At first this perfume oil seems very weak, but then I keep smelling a lovely, transparent, slightly gourmand, powdery-musky sillage. It hovers somewhere around threshold, but when it’s there it’s pleasant, cheerful, and a little candy-like. I wish it were more constant in intensity, but it’s nice anyway. I think this is my favorite of the Sage line (most of which I have not been impressed with), not only because it doesn’t smell like a functional fragrance oil for candles, but because it’s sort of sexy in a super-subtle way. Longevity is not great, a couple of hours.
Hampton Sun Privet Bloom (2008, perfumer unknown)
When I first started reading the online perfume forums years ago, I saw everyone raving about Privet Bloom and thought I had to try it. I have had a small rollerball sitting around for a long time, and finally got around to sampling it. I was disappointed to find that it’s really not my thing at all. I’m not crazy about the scent of privet flowers to begin with, but this isn’t even privet. I suppose that if you’re suggestible you could somehow imagine that it smells like privet – after all both are floral in some way – but to me it’s a loud lily-of-the-valley and mixed polleny-floral scent that’s so strong it irritates my nose for at least the first hour even from a tiny roller-dab. As might be expected, it has quite a bit of sillage. It’s linear, continuing in the same floral mode for the duration, which is many hours. This one is the giveaway.
Leave a comment about your favorite odd-brand perfume and be entered in the drawing for Hampton Sun Privet Bloom.
[odd duck photo from Wikimedia, others from Fragrantica]
Thursday, April 21, 2016
The winner of the Four Roses draw is AZAR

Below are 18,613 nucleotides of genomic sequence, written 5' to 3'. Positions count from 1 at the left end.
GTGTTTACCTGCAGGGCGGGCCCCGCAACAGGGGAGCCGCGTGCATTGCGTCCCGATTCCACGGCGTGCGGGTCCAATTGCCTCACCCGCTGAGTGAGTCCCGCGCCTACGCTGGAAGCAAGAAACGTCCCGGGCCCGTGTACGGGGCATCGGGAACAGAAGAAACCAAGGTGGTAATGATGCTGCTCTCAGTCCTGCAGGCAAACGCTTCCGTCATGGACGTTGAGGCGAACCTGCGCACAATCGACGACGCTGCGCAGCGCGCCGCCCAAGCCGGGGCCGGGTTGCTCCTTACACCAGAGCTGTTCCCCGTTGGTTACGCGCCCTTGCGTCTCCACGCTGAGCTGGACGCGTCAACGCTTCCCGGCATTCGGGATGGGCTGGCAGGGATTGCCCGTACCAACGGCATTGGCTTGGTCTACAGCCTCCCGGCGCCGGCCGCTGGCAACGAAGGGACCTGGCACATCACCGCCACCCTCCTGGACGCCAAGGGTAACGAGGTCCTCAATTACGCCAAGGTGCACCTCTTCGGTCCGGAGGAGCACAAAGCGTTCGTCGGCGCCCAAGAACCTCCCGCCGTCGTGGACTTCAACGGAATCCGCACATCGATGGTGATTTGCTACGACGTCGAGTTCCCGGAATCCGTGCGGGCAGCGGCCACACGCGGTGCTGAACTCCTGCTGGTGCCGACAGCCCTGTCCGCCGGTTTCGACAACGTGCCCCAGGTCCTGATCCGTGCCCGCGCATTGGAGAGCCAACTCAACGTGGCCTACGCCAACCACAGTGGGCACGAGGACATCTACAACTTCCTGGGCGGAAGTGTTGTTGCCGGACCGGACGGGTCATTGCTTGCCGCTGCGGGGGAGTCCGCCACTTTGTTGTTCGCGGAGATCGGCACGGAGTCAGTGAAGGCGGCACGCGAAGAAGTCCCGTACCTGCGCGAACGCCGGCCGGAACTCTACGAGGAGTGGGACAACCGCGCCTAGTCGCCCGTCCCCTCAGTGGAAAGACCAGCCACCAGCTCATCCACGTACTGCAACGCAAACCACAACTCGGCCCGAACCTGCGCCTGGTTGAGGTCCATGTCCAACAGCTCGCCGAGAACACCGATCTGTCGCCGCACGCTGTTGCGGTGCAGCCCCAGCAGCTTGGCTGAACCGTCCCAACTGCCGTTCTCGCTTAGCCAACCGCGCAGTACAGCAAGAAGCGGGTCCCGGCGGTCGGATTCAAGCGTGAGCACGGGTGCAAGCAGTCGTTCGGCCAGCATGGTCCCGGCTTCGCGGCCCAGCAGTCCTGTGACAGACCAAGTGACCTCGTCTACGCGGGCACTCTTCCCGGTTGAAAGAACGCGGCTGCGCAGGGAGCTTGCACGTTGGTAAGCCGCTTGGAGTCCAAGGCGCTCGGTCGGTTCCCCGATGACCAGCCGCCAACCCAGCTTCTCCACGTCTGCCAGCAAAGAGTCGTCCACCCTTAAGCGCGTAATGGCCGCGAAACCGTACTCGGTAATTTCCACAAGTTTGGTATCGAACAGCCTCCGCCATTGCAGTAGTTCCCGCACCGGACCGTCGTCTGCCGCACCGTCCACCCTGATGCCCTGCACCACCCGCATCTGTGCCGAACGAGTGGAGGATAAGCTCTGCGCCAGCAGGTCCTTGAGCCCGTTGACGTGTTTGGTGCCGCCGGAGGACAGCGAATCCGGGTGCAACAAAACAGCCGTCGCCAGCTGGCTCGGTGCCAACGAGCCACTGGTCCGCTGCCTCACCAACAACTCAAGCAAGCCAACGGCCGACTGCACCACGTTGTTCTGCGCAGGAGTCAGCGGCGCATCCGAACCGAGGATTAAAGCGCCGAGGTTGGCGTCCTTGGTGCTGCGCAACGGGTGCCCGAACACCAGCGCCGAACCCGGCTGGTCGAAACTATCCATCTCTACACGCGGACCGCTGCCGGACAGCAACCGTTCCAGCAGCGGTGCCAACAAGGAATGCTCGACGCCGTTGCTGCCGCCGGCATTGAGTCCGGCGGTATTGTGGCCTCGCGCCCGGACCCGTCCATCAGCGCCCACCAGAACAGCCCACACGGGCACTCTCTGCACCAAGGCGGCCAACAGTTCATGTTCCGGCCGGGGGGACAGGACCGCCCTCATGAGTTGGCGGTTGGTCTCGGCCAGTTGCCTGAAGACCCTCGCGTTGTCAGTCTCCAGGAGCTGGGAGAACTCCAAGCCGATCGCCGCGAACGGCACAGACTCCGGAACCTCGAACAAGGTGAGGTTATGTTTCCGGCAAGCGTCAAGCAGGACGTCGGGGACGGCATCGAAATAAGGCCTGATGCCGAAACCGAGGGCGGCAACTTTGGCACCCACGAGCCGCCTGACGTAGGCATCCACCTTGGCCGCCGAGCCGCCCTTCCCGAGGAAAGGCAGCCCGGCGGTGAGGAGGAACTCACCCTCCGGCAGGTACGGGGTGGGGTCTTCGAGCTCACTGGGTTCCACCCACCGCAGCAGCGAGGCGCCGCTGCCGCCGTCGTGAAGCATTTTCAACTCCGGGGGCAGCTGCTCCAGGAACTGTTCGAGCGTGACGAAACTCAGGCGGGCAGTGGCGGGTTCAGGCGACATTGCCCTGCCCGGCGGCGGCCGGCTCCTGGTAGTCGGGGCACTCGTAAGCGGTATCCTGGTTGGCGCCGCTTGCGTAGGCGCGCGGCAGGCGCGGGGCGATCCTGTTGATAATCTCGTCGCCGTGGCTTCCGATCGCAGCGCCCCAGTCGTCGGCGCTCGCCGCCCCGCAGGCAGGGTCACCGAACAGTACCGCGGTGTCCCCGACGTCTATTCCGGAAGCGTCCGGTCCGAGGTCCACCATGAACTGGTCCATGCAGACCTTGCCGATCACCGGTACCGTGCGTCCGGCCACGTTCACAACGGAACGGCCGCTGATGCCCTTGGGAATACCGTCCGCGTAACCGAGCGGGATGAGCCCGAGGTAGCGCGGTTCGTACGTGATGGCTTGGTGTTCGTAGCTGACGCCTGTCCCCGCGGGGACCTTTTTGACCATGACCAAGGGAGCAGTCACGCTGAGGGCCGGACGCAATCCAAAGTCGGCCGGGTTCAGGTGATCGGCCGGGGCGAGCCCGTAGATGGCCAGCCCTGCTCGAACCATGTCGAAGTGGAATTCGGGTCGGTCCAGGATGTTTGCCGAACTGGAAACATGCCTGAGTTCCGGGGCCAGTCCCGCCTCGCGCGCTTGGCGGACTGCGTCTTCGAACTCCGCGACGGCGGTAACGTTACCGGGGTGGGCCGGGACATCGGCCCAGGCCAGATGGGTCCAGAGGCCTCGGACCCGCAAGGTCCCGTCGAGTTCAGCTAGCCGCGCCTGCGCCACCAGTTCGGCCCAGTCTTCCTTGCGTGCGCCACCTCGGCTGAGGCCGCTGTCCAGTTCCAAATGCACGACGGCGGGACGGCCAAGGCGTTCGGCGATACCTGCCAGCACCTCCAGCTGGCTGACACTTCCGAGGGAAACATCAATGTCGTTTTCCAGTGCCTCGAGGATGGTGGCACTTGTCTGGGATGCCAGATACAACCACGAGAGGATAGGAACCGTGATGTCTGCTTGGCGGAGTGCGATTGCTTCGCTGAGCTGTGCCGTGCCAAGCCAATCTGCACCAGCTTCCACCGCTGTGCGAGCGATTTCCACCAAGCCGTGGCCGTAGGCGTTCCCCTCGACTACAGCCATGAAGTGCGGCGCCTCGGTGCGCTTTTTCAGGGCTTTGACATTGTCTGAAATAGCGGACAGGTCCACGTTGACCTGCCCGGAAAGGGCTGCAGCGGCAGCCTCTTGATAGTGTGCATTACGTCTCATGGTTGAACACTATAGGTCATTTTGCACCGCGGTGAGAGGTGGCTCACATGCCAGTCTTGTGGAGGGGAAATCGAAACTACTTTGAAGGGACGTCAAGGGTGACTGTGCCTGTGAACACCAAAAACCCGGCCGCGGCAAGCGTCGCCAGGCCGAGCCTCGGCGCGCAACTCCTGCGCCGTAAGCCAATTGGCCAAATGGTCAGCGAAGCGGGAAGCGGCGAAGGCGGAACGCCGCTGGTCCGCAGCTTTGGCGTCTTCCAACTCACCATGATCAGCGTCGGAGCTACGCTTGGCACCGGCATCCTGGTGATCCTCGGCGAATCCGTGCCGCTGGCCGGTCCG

The winner of the Out With The Flowers draw is TRINITI.
If you are a winner, please contact me by e-mail at olympicorchids at gmail dot com or on Facebook. I will need your full US shipping address.
[I know it's no longer crocus season, but here they are anyway, my photo]
Tuesday, April 19, 2016
Here's Azar's Mass-Market Monday post with accompanying giveaway, only one day late because of my travels. It came in with some odd formatting that is impossible to undo, so I fixed it as best I could given the time I have to fuss with it. It looks funky, but at least it's readable. Enjoy!
Let's face it: Too many mass-market fragrances are mediocre at best and repellant at worst. That being said, there are a few that I would not hesitate to describe as quite pleasant if not gorgeous! I've chosen three of my favorites for today's post. Coincidentally, each one is tagged with an "M". The first is "M" by Mariah Carey, the next one Memoir Woman by Amouage and the third, the eponymous M. Micallef. Not only do the names of these three frags have a letter in common, they also all have a variety of incense and smoky notes that I find nose worthy and potentially addictive.